What is the terrain and geography like in Mauritania?
Mauritania has three distinct geographic regions:
The Saharan Zone, which constitutes the northern two-thirds of Mauritania. Beautiful shifting dunes, rock outcroppings, and rugged mountain plateaus with elevations higher than 1,500 feet characterize this vast, sparsely populated region. Irregular, scant rainfall permits little vegetation, although date palms are cultivated around larger oases and on some of the higher plateaus in the east. Herds of camels, goats, and sheep, which formerly ranged in this area, were depleted during successive droughts in the 1970s and 1980s.
The Riverine Zone, a narrow belt of rich, well-watered alluvial soil stretching along the Senegal River Valley in the south. It is the center of settled agriculture. Rainfall averages 10-25 inches annually.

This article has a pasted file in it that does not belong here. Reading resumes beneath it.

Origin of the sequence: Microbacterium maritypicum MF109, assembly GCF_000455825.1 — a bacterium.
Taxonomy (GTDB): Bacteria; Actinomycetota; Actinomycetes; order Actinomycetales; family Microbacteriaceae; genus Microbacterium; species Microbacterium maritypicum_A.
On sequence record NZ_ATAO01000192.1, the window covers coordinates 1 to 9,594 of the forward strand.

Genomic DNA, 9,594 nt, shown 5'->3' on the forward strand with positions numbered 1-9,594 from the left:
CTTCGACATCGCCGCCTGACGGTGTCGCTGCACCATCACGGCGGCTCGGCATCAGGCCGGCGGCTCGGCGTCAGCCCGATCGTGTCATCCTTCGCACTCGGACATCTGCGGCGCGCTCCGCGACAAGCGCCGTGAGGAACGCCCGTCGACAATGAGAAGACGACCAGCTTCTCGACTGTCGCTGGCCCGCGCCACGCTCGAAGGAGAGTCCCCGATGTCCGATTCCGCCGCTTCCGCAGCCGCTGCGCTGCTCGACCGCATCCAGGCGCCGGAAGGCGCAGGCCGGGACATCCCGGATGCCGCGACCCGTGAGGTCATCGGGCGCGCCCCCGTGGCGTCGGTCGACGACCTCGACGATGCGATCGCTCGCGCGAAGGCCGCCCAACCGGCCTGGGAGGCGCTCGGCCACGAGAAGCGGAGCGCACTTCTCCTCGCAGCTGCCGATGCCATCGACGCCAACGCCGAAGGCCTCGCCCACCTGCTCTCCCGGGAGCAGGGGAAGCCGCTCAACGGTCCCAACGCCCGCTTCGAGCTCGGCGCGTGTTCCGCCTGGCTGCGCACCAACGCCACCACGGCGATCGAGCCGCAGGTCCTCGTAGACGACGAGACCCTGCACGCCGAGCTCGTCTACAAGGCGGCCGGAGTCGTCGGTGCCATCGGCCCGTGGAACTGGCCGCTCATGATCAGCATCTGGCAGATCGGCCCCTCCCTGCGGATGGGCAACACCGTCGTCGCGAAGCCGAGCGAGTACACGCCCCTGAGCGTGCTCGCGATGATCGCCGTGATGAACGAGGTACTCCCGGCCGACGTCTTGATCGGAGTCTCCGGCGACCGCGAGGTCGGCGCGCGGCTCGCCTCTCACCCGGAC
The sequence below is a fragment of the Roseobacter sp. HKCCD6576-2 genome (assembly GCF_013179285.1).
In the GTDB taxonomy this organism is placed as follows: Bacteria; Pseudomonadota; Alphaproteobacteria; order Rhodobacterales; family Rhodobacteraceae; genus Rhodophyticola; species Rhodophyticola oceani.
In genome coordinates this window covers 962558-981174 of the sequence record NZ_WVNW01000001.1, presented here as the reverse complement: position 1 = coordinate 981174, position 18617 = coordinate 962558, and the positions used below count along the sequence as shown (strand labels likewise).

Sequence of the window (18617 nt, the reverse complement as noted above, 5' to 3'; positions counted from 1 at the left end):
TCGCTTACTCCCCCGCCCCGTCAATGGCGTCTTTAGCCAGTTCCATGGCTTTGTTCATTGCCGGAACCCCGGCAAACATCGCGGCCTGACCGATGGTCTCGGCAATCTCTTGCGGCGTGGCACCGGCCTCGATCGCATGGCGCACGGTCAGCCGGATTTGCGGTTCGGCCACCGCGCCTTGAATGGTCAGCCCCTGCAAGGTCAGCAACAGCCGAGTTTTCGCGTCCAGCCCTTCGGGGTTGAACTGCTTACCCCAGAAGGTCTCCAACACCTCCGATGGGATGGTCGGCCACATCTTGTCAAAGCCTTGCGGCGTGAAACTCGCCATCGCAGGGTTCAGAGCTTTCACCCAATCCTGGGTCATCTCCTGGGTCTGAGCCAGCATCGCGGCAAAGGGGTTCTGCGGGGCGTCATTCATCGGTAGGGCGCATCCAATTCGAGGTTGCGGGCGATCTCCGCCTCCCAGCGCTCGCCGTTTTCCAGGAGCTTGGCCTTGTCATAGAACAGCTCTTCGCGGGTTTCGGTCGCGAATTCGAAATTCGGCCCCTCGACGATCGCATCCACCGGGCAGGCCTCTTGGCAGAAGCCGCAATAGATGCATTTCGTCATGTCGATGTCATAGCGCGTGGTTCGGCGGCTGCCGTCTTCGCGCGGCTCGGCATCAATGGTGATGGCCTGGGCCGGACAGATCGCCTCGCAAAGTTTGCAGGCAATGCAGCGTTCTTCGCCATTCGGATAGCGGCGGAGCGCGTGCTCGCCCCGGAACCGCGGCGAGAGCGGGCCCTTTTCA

Between the two is the Sahelian Zone, a broad, east-west band that extends from the riverine zone to just north of Nouakchott. Until recently, annual rainfall averaged 4-18 inches, which was enough to support savannah grasslands suitable for nomadic cattle and sheep herding. However, a decrease in rainfall has diminished the grasslands forcing many inhabitants to move south to the riverine zone or migrate to larger towns. When it rains, it is usually as heavy, localized thunderstorms. Nouakchott, at the northern extreme of this zone, experiences such storms when they occur.
Mauritania's climate is hot and arid, except in the far south, which has higher humidity. In Nouakchott, daytime temperatures reach 85°F in the winter, although at night sweaters and blankets are needed. Summer temperatures regularly reach over 100°F during the day. It is usually a dry heat that most find more bearable than the same temperatures with high humidity. Summer evenings can be considerably cooler.
The area's fine sand makes beach going one of the highlights of a tour in Nouakchott. However, winds can stir this sand into sandstorms that last several hours. These infrequent sandstorms occur throughout the year, although they are less frequent during the summer and fall months.